House help Salma Khatun and her rickshaw-puller husband Forkan Ali saved their hard-earned money for the future of their two daughters.
But the outbreak of the novel coronavirus and the subsequent shutdown threw their life into disarray, leaving them jobless for three months. The crisis forced them to spend their entire savings of around Tk 50,000 and borrow an additional Tk 20,000 to make ends meet.
Although the couple is now trying hard to turn things around, they are grappling with the ever-increasing prices of food and other basic commodities.
"Our earnings have been fallen, but expenditure is on the rise. And the soaring prices of essentials are making matters worse. Before the pandemic, we used to eat fish and meat more often. Now, we have no option but to cut down on those," said a frustrated Salma.
"I slash other expenses to cover the food budget, yet I fail to ensure adequate food for my family. Even buying eggs and potatoes have now become difficult for many of us," she said.
Like Salma and Forkan, hundreds of daily wage earners, including day labourers, hawkers, rickshaw-pullers, roadside vendors, and small business owners, are facing double the crisis -- a dwindling income and rising food prices, shrinking their access to adequate and sufficient food.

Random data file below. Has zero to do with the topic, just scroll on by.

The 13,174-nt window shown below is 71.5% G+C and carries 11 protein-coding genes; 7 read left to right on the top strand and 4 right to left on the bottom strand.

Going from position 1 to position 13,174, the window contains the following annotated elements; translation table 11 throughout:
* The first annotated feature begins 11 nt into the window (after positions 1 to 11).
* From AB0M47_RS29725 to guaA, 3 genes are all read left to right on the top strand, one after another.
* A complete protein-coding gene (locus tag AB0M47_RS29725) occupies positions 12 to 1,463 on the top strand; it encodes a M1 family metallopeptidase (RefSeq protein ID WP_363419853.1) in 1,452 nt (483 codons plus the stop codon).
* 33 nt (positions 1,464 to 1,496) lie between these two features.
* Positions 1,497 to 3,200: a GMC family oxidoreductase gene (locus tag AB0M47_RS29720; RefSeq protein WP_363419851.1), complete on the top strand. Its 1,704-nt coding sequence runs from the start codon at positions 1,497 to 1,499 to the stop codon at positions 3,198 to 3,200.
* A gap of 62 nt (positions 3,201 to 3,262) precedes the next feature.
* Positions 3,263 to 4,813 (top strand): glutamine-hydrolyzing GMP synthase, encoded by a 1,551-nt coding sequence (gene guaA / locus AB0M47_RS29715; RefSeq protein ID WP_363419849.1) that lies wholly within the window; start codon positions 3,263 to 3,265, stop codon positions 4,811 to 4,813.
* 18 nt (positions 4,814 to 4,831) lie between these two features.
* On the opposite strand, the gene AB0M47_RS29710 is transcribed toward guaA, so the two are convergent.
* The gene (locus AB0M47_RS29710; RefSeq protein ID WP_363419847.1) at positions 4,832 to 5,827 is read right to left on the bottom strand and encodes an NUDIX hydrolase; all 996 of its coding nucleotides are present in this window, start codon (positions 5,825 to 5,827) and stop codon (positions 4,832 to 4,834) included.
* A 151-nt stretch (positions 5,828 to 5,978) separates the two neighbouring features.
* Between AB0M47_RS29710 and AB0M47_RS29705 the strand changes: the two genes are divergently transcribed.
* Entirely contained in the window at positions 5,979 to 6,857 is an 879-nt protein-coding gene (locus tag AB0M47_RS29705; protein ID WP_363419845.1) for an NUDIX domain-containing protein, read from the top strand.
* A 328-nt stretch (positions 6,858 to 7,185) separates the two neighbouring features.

According to World Hunger Index (GHI) 2020, published on October 12, Bangladesh has reduced hunger by a significant margin, but the severity of the crisis still remains serious. The country has moved 13 notches up to the 75th position among 107 countries in the index.
Arif Hossain, chief executive officer and executive director of Farming Future Bangladesh (FFB), thinks the country may not face the worst adversity of pandemic in the food and nutrition sector as it is self-sufficient in food production due to the government's various measures.
"But a coordinated and long term multi-sectoral strategic approach will be vital to ensure nutrition and food security for the future of Bangladesh," he said.